There is no such thing as pixel perfect layout in Web design. Everything -- color, type, images -- will look different on every computer. As you get more practice at designing web pages, you learn to keep the page layout as open and flexible as possible. That's especially trrue of the length or height of columns. To keep text flexible and flowing properly, use em's or % to size it rather than pixels. While you can force a browser to display text at a particular size by using pixels, it can create difficulty for folks with visual imparements, for example, who set up thir browsers to display larger text sizes for readability.
Thank you, Linda. I read a bit about using em and percentages in type (in pace of pixels) a couple days ago, but didn't explore it enough. So I guess the crux of my question comes down to this: Can I use a non-repeating background designed in Fireworks for a liquid page I will build in Dreamweaver?
If yes, then I think my type problem is solved. The pages will expand or contract to accomodate the type I've placed on them. But I've googled this question and can't get a clear answer. One blogger, reveiwing Fireworks, says "Automatic slicing does not allow for liquid design."
Is this true? Would this mean that I can't use my design, non-repeating or therwise, on a liquid site?
Again, any help is very much appreciated.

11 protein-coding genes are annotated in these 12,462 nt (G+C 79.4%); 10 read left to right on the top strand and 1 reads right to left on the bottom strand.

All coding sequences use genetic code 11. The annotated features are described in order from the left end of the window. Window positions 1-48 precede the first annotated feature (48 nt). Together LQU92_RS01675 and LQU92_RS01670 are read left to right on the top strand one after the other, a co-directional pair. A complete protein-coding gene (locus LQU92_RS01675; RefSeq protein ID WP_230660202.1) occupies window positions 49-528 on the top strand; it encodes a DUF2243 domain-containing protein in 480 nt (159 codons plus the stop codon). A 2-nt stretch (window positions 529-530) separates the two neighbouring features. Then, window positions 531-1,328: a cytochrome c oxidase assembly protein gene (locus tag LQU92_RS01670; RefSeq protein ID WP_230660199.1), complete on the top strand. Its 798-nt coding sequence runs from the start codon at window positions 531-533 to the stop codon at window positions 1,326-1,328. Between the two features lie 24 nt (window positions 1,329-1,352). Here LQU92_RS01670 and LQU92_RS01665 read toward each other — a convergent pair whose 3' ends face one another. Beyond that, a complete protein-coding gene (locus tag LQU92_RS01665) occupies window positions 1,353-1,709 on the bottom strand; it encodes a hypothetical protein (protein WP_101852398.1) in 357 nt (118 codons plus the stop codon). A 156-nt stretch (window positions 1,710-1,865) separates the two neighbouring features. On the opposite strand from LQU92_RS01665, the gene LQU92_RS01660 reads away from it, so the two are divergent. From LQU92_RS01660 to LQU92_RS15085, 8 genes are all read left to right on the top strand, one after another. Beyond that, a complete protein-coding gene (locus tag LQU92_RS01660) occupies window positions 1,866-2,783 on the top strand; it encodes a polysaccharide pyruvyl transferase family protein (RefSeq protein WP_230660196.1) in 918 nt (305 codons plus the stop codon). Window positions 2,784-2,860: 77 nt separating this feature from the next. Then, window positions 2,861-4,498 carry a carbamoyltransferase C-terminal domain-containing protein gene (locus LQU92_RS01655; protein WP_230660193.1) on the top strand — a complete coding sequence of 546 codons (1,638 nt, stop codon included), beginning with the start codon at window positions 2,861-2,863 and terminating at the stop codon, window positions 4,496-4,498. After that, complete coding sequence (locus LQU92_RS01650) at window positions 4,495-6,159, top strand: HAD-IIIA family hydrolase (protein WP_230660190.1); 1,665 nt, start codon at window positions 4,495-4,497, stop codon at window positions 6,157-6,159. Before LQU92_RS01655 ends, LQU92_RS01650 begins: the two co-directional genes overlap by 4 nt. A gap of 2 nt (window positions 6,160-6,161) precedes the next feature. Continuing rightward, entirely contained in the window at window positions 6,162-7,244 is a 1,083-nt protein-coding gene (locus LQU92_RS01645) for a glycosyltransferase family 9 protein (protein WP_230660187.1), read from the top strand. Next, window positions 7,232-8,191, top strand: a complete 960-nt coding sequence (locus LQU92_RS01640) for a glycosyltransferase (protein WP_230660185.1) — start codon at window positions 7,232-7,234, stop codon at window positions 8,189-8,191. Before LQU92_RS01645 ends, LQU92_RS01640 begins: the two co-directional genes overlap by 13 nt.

When you write the HTML, you place the images next to the paragraphs they're associated with so if the font or viewport changes size, then the whole document reflows, but everything stays logically in its intended place. This can be frustrating for people who are used to setting exactly where images appear with respect to text and even kerning and spacing to make a line look "just so." You will have awkward gaps somewhere. Let it go...let the medium free you from that worry.
Everything's in a box, though. In that box you can put repeating or non-repeating images. So yes, you can put a non-repeating background image behind the text on each of your pages and you should be able to define the box so that any overlap of the background image won't show if it is wider than the current box. (I think that would be in the CSS overflow property on divs...you'd have to check.)
Here are a couple of tutorials using large, non-repeating background images for the page. You could adapt the technique to a content div:
On the other hand, however, text lines that are more than 2-2.5 alphabets wide are difficult to scan. If your site is intended to be text-heavy, you might be better off with a fixed-width box for your text.
I think the blogger's comment refers to using Fireworks' page slicing to export HTML, which gives you a fixed, table-based design. The HTML you can export from FW isn't meant for live sites. It's just for prototyping. It's better to use CSS for layout, rather than tables, as the code is easier to maintain. I ran across this nice tutorial (the author uses Photoshop, but any graphics program works if you want to follow along):
(Hope some of that helps you!)
An enormous help. Thanks so much.